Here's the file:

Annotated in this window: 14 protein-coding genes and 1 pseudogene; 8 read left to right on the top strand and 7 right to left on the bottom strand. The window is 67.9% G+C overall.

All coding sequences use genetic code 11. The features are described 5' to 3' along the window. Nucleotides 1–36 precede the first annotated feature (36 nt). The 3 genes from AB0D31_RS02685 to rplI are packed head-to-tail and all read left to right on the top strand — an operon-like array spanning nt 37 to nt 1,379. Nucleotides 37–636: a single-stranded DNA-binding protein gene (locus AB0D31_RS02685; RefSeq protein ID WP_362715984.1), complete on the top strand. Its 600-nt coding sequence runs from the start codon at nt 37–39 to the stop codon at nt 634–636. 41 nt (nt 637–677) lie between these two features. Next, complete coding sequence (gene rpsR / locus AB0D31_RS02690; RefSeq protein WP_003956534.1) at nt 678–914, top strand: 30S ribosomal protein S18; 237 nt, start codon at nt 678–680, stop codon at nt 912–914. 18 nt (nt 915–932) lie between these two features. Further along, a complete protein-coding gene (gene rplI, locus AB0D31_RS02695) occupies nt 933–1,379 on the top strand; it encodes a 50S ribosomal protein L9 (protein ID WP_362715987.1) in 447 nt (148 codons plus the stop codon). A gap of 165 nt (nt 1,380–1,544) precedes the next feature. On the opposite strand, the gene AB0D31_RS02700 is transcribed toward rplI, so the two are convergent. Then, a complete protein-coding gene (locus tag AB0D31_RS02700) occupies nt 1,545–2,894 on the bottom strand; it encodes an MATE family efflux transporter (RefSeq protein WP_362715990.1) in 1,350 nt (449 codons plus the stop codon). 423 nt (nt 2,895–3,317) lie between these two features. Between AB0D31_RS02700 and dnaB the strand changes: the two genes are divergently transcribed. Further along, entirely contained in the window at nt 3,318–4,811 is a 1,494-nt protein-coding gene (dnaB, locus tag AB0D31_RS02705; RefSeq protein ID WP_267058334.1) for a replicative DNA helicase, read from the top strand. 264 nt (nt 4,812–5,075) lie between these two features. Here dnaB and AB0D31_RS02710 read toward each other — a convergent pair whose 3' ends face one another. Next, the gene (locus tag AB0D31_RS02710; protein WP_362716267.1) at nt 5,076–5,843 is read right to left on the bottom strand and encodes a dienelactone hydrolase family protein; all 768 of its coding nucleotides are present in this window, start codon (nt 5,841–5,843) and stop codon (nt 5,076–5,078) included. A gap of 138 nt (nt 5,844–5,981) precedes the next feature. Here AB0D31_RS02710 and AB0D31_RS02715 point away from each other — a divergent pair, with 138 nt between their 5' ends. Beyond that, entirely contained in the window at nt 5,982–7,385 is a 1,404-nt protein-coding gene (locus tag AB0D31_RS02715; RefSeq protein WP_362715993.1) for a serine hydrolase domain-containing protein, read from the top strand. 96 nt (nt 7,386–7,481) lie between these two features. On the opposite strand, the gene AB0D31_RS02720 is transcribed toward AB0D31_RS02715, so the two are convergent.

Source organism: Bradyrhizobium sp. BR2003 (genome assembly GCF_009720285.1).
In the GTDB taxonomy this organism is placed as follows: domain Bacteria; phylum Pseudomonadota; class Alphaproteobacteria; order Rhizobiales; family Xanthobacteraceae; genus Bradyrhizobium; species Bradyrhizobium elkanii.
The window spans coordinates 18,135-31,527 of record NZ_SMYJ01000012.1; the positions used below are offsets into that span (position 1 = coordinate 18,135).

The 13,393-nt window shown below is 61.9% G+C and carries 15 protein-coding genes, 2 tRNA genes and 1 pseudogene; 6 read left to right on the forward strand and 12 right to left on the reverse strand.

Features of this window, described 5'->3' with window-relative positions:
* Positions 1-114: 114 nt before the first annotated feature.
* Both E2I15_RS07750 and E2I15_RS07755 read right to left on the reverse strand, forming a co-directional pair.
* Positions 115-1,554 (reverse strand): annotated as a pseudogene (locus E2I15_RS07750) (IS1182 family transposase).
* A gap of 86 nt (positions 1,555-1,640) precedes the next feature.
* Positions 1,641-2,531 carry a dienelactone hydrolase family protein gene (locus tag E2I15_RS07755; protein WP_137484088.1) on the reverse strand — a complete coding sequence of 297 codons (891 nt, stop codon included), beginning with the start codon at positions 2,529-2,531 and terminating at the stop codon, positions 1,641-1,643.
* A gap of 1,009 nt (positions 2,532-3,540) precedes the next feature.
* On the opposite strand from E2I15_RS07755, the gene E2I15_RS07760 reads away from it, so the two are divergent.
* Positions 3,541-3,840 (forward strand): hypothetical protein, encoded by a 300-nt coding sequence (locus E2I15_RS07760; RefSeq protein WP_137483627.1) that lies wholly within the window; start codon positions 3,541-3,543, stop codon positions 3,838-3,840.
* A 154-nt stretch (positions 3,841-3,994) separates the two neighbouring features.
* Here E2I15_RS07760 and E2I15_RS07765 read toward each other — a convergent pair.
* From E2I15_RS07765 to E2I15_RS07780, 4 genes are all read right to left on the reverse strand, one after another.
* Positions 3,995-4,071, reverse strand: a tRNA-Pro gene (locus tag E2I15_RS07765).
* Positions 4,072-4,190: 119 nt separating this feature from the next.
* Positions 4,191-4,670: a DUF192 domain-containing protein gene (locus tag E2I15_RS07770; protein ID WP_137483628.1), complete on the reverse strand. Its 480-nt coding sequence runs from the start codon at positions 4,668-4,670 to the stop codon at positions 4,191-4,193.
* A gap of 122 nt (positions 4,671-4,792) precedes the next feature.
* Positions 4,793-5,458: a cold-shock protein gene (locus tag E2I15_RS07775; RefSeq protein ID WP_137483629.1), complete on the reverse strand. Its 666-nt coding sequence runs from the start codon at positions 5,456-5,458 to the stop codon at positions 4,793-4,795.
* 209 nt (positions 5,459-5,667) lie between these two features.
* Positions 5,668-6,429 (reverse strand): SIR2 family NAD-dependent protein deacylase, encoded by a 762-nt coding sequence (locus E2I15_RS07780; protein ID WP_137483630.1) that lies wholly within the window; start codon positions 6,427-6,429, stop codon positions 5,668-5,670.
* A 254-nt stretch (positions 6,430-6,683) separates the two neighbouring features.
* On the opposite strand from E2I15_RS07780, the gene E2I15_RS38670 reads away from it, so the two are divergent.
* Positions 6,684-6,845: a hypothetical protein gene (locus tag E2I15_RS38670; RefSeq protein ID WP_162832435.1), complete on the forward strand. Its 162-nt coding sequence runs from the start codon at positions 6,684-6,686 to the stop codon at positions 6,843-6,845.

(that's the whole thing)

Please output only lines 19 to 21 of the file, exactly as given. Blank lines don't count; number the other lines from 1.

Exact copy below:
* Positions 3,995-4,071, reverse strand: a tRNA-Pro gene (locus tag E2I15_RS07765).
* Positions 4,072-4,190: 119 nt separating this feature from the next.
* Positions 4,191-4,670: a DUF192 domain-containing protein gene (locus tag E2I15_RS07770; protein ID WP_137483628.1), complete on the reverse strand. Its 480-nt coding sequence runs from the start codon at positions 4,668-4,670 to the stop codon at positions 4,191-4,193.